Uranium exposure-associated health complications and their environmental-exposure pathways: A baseline survey among residents near uranium mining sites in Siavonga, Zambia

  • Titus Haakonde Environmental Health Section, School of Applied and Health Sciences, Evelyn Hone College of Applied Arts and Commerce, Lusaka, Zambia https://orcid.org/0000-0002-6797-3363
  • Kennedy Choongo Department of Para-clinical Studies, School of Veterinary Medicine, The University of Zambia, Lusaka, Zambia
  • Gershom Chongwe Department of Biostatistics and Epidemiology, School of Public Health, The University of Zambia, Lusaka, Zambia
  • Gilbert Nchima Toxicology and Biochemistry Unit, Central Veterinary Research Institute, Ministry of Livestock and Fisheries, Balmoral, Chilanga, Zambia.
  • Md. Saiful Islam Centre for River and Coastal Engineering (CRCE), Universiti Teknologi Malaysia (UTM), 81310, Johor Bahru Malaysia
  • Kutemba Kaina Kapanji-Kakoma
  • John Yabe School of Veterinary Medicine, University of Namibia, Windhoek, Namibia.
Keywords: Uranium exposure, children, maternal-related, health complications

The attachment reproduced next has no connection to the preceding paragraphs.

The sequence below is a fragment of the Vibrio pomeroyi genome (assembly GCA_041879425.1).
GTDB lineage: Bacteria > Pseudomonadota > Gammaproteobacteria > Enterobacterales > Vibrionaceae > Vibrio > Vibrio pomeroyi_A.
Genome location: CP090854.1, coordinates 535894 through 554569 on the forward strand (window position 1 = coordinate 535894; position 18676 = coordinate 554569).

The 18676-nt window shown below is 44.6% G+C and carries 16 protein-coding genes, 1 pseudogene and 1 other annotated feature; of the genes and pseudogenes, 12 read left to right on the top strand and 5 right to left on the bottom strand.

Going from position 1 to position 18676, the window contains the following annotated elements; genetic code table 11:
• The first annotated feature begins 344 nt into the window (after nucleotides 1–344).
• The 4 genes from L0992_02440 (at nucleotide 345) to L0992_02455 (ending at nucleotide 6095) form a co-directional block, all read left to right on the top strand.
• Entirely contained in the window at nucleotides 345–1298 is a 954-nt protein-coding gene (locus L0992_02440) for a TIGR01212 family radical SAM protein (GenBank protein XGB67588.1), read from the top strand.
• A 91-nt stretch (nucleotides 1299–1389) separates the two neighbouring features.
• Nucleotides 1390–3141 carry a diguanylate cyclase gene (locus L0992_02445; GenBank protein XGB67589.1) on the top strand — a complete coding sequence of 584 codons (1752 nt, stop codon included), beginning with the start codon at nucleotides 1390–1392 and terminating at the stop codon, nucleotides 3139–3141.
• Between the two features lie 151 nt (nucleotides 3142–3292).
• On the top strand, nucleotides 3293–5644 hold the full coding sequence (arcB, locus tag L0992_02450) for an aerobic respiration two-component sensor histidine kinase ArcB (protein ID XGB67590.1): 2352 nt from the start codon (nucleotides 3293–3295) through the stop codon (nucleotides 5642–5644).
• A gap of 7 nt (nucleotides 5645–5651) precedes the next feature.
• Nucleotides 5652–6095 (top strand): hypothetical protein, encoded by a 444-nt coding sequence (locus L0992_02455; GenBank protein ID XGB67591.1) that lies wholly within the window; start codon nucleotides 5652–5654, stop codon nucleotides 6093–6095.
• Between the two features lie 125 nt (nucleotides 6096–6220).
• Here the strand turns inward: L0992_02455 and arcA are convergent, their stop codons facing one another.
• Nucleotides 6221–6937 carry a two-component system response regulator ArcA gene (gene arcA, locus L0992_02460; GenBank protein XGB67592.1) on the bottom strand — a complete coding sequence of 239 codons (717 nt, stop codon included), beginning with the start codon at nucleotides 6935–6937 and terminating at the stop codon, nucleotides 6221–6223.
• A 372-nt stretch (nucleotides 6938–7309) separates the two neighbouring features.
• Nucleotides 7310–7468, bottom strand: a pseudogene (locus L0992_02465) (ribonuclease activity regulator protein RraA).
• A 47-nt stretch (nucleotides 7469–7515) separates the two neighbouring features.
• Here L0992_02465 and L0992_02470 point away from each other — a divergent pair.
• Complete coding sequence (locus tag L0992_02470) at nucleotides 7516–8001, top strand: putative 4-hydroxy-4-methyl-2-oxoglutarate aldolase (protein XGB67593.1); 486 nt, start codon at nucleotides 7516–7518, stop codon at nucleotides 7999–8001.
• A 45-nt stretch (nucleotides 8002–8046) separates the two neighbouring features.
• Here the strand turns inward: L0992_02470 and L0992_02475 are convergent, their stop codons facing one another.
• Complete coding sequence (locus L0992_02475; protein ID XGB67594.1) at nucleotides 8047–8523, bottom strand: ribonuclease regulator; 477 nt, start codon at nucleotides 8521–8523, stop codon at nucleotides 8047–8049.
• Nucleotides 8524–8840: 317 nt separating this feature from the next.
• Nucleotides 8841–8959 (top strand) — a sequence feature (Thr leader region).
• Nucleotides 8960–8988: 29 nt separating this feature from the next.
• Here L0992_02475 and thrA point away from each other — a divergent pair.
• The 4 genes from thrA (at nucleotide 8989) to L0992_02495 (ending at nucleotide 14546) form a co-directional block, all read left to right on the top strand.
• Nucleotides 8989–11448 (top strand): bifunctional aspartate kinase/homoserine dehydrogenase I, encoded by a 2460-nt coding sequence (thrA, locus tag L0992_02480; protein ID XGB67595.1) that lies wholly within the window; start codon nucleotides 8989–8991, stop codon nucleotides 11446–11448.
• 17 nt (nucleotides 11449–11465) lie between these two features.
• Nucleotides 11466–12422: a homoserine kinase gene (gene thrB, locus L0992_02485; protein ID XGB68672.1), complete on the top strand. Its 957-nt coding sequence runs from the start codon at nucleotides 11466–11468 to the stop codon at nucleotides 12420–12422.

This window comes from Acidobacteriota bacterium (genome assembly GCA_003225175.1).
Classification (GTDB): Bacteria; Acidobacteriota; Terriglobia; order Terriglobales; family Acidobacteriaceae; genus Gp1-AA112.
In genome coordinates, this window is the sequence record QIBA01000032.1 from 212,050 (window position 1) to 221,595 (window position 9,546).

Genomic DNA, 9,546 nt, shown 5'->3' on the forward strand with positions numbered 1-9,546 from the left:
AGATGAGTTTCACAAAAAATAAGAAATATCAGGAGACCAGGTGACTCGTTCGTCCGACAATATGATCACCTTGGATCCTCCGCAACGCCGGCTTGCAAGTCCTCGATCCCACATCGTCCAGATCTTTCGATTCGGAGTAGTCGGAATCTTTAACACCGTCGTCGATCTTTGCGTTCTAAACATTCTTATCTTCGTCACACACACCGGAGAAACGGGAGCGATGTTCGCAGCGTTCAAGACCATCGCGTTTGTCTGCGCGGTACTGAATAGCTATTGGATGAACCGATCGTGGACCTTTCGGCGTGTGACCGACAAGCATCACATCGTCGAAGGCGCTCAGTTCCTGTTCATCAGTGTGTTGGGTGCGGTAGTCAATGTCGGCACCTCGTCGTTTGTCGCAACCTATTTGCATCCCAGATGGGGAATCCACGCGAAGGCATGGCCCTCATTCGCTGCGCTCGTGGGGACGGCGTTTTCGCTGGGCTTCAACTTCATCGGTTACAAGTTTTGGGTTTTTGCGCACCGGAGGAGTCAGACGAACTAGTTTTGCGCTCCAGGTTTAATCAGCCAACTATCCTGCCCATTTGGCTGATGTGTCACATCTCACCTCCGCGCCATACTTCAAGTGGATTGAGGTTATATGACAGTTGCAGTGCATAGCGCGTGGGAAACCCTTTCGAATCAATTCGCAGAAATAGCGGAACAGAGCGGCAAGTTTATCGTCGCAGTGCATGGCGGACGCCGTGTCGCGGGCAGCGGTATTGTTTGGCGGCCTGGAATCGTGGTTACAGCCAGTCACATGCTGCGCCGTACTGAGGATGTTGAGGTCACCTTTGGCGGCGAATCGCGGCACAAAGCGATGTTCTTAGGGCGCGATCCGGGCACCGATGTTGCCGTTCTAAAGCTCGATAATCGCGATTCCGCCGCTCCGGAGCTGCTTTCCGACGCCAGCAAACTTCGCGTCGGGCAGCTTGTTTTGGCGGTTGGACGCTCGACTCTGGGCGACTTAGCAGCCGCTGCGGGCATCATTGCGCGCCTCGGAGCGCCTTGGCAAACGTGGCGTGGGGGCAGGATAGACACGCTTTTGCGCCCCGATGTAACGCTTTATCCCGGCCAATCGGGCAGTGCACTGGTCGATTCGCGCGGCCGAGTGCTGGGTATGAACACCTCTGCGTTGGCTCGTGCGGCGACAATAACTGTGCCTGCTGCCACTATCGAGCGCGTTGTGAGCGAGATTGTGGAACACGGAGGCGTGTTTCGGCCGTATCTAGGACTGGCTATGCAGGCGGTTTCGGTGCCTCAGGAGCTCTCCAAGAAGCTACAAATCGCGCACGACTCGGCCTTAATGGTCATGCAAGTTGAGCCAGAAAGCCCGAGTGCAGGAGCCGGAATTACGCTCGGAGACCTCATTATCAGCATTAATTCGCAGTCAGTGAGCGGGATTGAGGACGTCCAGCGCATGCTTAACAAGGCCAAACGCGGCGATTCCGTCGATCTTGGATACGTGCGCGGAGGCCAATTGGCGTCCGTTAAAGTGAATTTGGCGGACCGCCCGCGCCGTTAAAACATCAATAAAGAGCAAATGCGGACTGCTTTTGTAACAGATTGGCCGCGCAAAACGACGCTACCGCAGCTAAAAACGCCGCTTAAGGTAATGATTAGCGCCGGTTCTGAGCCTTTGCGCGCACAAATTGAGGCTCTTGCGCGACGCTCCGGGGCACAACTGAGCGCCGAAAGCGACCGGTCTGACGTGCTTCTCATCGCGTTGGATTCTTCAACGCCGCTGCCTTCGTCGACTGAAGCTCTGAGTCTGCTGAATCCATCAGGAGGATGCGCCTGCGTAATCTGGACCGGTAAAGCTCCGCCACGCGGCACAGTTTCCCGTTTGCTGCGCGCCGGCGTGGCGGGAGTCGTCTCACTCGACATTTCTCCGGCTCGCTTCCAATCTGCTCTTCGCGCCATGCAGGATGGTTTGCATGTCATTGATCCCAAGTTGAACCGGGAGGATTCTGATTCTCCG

Background: Uranium (U), a naturally occurring actinide may exhibit radio-toxic or chemo-toxic health effects in exposed populations. Increased cases of environmental uranium pollution have recently gained attention owing to its potential threats to human health and adverse effects on animals and aquatic life. Among the toxicological effects known to arise from environmental exposure to U in humans include neurotoxicity, hepatotoxicity, pulmonary toxicity, reproductive toxicity and bone toxicity. Anecdotal evidence indicating that residents of communities in the vicinity of U-mining sites in Siavonga, Zambia, were experiencing some health complications associated with U exposure have been recorded. Therefore, the current study was conducted with the aim of assessing the associations between specific U exposure-associated health complications, and the potential environmental exposure pathways among residents in the vicinity of the U mining sites in Siavonga, Zambia. Methods: A comparative cross-sectional study design was used. A total of 698 study participants who met the study’s inclusion criteria were randomly included in the study. Pre-tested interviewer-administered semi-structured questionnaires were used for data collection, The collected data was thereafter statistically analysed using a binary logistic regression through SPSS (v 20). Results: The current study results are suggesting that one’s place of residence and the location of drinking water sources had an effect (p< 0.05) on one’s chances of experiencing U exposure-associated health complications. The odds of experiencing U exposure- associated health complications among the U-mining area community residents were at minimum >1.2 among the general populations, >1.6 among pregnant women and >2.014 among children compared to the residents of the non-mining area communities. Conclusions: The findings of the study revealed that the residents of the U-mining area were exposed to high U levels. Therefore, awareness programs targeting local communities should be initiated to sensitise them on the means and ways of limiting and avoiding exposure to U. Keywords: Uranium exposure; Children; Maternal-related; Health complications; Zambia